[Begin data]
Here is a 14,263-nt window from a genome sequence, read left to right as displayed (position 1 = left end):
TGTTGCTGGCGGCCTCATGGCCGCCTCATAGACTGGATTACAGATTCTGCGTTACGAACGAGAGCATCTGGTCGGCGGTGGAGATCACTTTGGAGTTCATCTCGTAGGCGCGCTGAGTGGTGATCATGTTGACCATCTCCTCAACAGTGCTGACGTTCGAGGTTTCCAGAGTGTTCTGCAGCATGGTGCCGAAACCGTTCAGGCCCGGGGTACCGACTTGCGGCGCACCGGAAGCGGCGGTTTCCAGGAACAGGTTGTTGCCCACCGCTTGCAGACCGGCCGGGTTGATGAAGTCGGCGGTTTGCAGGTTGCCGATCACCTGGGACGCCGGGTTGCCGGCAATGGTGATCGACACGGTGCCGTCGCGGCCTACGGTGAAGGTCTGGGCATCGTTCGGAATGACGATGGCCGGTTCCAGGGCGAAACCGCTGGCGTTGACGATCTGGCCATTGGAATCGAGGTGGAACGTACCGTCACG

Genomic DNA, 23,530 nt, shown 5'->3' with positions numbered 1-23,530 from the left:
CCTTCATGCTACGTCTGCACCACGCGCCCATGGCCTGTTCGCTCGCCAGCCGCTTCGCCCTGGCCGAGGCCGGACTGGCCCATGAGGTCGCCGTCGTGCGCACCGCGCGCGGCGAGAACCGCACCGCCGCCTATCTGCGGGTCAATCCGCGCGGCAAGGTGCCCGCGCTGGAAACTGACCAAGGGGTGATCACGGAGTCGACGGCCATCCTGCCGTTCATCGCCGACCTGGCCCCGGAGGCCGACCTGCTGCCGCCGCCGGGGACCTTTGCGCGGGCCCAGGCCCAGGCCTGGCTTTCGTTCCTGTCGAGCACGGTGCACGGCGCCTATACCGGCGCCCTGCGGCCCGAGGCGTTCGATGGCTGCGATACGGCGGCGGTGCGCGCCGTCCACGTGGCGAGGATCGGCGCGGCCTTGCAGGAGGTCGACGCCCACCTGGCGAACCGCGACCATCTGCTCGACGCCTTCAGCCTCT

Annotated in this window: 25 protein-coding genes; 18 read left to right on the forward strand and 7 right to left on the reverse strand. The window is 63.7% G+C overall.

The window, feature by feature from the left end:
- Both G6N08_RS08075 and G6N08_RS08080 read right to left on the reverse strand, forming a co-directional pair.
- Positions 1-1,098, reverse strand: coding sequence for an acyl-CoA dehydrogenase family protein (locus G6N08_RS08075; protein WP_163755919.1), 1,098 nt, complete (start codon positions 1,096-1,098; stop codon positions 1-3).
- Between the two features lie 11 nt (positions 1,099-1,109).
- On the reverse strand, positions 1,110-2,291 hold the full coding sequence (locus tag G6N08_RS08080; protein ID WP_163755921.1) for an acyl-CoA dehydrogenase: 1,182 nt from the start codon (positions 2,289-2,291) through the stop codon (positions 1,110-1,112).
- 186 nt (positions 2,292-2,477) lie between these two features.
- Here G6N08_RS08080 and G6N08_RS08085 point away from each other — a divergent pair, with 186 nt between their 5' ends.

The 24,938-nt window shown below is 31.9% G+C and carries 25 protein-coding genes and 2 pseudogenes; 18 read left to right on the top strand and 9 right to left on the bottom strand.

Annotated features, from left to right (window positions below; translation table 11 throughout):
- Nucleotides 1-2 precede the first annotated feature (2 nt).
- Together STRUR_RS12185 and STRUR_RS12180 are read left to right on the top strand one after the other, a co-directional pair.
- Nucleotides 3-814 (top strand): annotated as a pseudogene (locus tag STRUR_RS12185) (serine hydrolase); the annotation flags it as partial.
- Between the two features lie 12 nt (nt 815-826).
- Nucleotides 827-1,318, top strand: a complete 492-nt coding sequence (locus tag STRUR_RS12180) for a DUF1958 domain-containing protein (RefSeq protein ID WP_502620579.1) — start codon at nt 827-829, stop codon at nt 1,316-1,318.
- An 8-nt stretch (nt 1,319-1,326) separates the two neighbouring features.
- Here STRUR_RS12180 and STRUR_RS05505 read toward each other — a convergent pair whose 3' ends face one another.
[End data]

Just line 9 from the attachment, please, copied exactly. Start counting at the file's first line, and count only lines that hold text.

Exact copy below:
- Between the two features lie 11 nt (positions 1,099-1,109).